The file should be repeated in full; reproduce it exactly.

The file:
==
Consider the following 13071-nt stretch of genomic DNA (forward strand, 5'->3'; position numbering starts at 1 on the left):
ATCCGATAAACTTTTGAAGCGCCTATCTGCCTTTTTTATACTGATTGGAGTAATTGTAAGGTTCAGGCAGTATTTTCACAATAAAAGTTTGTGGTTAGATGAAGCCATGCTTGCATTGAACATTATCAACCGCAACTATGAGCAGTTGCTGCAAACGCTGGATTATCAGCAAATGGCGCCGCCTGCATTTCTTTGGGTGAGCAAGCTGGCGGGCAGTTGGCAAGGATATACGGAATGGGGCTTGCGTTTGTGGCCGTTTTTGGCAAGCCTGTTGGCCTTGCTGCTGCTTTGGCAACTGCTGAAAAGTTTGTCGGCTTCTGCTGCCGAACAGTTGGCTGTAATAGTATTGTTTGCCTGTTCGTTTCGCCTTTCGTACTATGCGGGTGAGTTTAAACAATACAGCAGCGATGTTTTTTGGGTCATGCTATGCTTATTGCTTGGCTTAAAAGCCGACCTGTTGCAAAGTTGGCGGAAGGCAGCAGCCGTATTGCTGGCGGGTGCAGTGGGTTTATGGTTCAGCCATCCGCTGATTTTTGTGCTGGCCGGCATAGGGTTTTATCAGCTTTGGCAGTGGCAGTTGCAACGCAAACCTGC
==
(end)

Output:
Consider the following 13071-nt stretch of genomic DNA (forward strand, 5'->3'; position numbering starts at 1 on the left):
ATCCGATAAACTTTTGAAGCGCCTATCTGCCTTTTTTATACTGATTGGAGTAATTGTAAGGTTCAGGCAGTATTTTCACAATAAAAGTTTGTGGTTAGATGAAGCCATGCTTGCATTGAACATTATCAACCGCAACTATGAGCAGTTGCTGCAAACGCTGGATTATCAGCAAATGGCGCCGCCTGCATTTCTTTGGGTGAGCAAGCTGGCGGGCAGTTGGCAAGGATATACGGAATGGGGCTTGCGTTTGTGGCCGTTTTTGGCAAGCCTGTTGGCCTTGCTGCTGCTTTGGCAACTGCTGAAAAGTTTGTCGGCTTCTGCTGCCGAACAGTTGGCTGTAATAGTATTGTTTGCCTGTTCGTTTCGCCTTTCGTACTATGCGGGTGAGTTTAAACAATACAGCAGCGATGTTTTTTGGGTCATGCTATGCTTATTGCTTGGCTTAAAAGCCGACCTGTTGCAAAGTTGGCGGAAGGCAGCAGCCGTATTGCTGGCGGGTGCAGTGGGTTTATGGTTCAGCCATCCGCTGATTTTTGTGCTGGCCGGCATAGGGTTTTATCAGCTTTGGCAGTGGCAGTTGCAACGCAAACCTGC